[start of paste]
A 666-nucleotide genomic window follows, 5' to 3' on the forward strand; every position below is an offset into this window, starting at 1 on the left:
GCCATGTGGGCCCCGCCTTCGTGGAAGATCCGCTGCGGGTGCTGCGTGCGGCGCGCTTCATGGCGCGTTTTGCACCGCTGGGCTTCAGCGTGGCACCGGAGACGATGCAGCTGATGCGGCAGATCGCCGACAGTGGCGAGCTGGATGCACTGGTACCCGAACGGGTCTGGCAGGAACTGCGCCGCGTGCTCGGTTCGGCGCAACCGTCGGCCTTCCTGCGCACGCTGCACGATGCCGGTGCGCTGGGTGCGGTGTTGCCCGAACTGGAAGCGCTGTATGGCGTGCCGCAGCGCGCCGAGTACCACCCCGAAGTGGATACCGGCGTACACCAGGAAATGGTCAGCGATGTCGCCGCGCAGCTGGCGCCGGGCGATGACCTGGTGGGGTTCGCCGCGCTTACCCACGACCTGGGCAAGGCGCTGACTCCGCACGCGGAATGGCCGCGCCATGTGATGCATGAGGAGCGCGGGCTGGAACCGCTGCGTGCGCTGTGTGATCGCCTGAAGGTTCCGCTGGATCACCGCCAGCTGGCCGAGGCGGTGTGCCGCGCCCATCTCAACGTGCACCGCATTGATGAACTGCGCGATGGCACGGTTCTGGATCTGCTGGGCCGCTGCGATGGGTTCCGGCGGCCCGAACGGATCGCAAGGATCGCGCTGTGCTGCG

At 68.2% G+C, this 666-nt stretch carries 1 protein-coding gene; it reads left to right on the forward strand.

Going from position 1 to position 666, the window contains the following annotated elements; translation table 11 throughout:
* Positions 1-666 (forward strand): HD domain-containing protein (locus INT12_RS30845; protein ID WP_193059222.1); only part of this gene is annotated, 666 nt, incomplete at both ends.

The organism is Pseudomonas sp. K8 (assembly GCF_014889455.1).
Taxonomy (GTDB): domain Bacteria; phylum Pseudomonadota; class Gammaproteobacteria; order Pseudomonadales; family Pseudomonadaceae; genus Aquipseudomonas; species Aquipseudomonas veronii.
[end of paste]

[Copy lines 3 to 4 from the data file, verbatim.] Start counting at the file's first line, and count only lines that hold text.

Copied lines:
At 68.2% G+C, this 666-nt stretch carries 1 protein-coding gene; it reads left to right on the forward strand.

Going from position 1 to position 666, the window contains the following annotated elements; translation table 11 throughout: